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Amidst the COVID-19 pandemic, the shift to remote working has increased exponentially, as have security vulnerabilities. TechRepublic reports that this shift has left many businesses more exposed to cybersecurity threats, with nearly half saying they’ve encountered at least one scare. Reporter Owen Hughes covers a recent study by Barracuda Networks that indicated that 46% had experienced at least one security incident since the start of the COVID-19 lockdown, with 51% recording an increase in the number of email phishing attacks. Furthermore, 49% said they anticipated a data breach or similar cybersecurity incident within the next month. Many believe their workforce is not adequately educated in the security risks associated with working from home. Fleming Shi, CTO of Barracuda Networks, says, “Inevitably, the switch to a complete remote-working model in such a short space of time brings with it a myriad of security challenges, particularly with many employees using personal devices to exchange and share data.”

One of the simpler protection steps individuals can implement – and organizations can enforce – is multi-factor authentication. Here’s a quick walkthrough of how to set up two-factor authentication for Gmail in Outlook.

Cyber workforce shortage: critical condition

In a Security Magazine article, Kurt John writes that human strategy is the best cyber defense to combat COVID-19, “Before the pandemic, recruiting for cyber jobs was a critical challenge for many companies. Fast-forward to where we are now and the need for a highly-skilled cyber workforce is even more paramount.” John reinforces the need to tap into our best defenses: the human strategy. He reiterates that security is central to every business strategy, and that while digital analytics might detect something strange, the human expert is essential to decide if there’s really a cybersecurity problem. “People will always be central to cybersecurity and will need organizational support and investment. In a post-COVID world, our workforce will be dramatically different. So, as we emerge as a changed society and workforce, it is critical that we focus on meeting the needs of the challenges and priorities of today, by cultivating a highly-skilled cyber workforce, ready and able to secure a modern, remote and digital world,” states John.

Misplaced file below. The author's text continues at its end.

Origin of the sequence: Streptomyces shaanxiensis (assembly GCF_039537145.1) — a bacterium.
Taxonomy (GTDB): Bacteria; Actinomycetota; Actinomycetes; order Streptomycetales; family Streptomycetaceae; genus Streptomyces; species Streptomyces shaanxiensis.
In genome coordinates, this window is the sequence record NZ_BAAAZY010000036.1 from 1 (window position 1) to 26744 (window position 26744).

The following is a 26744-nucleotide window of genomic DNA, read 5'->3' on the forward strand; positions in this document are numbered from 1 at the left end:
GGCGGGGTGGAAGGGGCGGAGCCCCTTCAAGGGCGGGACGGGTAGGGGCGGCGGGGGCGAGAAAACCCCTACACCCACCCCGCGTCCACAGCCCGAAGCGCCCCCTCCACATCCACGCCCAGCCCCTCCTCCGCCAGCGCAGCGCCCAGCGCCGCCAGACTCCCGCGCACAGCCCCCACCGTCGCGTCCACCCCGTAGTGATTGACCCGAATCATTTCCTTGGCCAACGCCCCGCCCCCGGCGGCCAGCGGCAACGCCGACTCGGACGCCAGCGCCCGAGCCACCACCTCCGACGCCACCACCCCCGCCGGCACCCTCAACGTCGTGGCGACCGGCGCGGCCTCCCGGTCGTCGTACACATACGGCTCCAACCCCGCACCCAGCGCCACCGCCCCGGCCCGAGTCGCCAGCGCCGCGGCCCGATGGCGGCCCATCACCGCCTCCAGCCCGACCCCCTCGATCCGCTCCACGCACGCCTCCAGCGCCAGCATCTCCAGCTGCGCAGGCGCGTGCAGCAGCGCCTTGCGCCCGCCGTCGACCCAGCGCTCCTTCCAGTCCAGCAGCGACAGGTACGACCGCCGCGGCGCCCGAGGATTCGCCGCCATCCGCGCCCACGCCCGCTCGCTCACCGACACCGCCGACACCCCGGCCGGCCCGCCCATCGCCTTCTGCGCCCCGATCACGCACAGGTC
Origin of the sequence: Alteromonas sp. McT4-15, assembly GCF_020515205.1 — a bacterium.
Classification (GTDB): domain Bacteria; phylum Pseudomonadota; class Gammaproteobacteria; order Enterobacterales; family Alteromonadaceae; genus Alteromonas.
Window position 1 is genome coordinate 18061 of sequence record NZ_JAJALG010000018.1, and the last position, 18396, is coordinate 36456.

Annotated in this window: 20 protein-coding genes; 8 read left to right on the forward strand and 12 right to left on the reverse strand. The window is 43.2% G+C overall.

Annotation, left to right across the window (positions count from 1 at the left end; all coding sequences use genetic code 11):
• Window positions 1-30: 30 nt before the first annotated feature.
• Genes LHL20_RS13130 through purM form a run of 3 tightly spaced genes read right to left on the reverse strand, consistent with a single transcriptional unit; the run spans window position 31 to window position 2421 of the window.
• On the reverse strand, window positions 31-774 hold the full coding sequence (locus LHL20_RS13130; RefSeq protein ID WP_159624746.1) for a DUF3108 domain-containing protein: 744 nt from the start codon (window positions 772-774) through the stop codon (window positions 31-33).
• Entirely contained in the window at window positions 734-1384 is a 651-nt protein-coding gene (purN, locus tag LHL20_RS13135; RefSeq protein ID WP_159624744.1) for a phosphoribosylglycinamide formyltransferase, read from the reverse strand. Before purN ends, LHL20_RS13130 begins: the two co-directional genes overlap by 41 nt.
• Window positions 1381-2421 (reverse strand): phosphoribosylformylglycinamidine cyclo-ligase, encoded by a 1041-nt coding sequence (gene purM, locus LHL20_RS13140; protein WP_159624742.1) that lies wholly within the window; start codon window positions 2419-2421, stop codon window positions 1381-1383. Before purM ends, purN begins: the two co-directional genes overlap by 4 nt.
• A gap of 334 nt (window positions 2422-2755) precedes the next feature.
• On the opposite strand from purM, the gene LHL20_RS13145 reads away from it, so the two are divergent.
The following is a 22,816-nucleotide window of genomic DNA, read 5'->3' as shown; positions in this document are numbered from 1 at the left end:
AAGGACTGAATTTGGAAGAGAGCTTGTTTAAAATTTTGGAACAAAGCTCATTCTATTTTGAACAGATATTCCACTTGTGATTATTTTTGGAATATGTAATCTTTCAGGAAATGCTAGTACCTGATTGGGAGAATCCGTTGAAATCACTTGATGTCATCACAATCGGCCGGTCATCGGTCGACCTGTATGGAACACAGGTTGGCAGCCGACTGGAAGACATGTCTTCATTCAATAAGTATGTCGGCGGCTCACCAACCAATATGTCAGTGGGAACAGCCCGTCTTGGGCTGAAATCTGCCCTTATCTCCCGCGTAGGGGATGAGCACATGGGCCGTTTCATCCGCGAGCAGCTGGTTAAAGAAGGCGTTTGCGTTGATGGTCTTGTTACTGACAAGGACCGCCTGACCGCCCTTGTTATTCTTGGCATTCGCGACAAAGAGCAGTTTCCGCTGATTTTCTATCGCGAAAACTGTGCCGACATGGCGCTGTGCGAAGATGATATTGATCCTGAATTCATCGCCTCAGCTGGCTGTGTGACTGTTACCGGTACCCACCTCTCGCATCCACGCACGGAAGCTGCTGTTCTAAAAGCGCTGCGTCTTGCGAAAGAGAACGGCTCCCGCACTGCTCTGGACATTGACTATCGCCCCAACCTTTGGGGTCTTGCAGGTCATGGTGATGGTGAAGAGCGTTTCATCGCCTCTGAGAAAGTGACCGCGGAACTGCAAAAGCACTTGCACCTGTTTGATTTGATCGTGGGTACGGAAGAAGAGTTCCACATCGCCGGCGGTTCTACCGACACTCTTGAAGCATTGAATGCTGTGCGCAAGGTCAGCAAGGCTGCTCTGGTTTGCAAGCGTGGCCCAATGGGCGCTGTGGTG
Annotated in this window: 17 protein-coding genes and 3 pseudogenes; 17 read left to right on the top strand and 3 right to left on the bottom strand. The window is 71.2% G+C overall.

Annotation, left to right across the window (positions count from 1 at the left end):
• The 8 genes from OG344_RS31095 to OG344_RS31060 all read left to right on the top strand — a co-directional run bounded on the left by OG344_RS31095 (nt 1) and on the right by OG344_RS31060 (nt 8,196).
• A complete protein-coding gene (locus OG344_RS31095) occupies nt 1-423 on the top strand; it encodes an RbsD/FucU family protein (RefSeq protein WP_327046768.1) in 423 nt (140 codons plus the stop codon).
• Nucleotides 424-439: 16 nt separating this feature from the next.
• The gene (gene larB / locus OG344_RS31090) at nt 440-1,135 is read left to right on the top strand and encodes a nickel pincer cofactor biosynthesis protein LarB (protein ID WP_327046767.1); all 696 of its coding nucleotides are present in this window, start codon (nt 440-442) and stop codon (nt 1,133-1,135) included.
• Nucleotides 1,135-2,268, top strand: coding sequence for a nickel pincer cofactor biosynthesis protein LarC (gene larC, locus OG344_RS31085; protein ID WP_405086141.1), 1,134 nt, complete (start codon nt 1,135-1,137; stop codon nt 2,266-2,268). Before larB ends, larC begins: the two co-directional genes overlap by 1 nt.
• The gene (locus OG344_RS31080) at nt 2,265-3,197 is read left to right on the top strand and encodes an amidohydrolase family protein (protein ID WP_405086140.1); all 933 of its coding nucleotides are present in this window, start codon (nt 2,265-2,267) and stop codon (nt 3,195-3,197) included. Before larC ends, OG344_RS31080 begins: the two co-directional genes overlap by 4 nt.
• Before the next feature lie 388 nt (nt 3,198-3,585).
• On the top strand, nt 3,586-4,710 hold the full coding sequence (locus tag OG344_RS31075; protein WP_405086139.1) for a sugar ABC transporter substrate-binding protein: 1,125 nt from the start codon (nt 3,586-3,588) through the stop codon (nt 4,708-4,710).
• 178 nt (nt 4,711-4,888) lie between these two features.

Web skimming hack, China espionage campaign brought to light

The latest hacking campaign is one of the most complex and innovative hacking campaigns detected to date. ZDNet reports that a hacker group created a fake icons hosting website in order to disguise malicious code meant to steal payment card data from hacked websites. This is called a web skimming, e-skimming, or a Magecart attack, in which “hackers breach websites and then hide malicious code on its pages, code that records and steals payment card details as they’re entered in checkout forms,” according to the article.

Meanwhile, hackers in China have been carrying out a five-year cyber espionage campaign against governments in the Asia Pacific region, according to a CNBC news report. The group, called Naikon, “targets ministries of foreign affairs, science and technology, as well as government-owned companies with the aim of gathering geo-political intelligence.” The group used spear-phishing techniques to elicit information – such as contacts and documents – to attack other departments within the government, according the report.

“What drives them is their desire to gather intelligence and spy on countries, and they have spent the past five years quietly developing their skills and introducing a new cyber-weapon with the Aria-body backdoor,” said Lotem Finkelsteen, manager of threat intelligence at Check Point.

The cybersecurity sinkhole quandary

In unrelated news – or maybe related news – the U.S. Department of Defense issued a bulletin about a Chinese-linked hacking group responsible for suspicious activity aimed at defense contractors in the U.S. According to CyberScoop, the bulletin highlights concerning activity coming from a “sinkhole.” The article explains that sinkholes are used by researchers to capture bad internet traffic, mostly coming from botnets, and block infected machines from carrying out their orders. “While the sinkhole’s stated purpose is to conduct security research, the actual traffic going through the sinkhole and emanating from it is likely malicious in nature. Data may be leaking, not only outside the company, but outside the country,” the article reports.

Many cybersecurity experts are speculating on possible causes of the sinkhole leaking information, possible hacks, and origins of the bulletin. In the meantime, a National Security Agency official stated that users should continue to patch and be running two-factor authentication.

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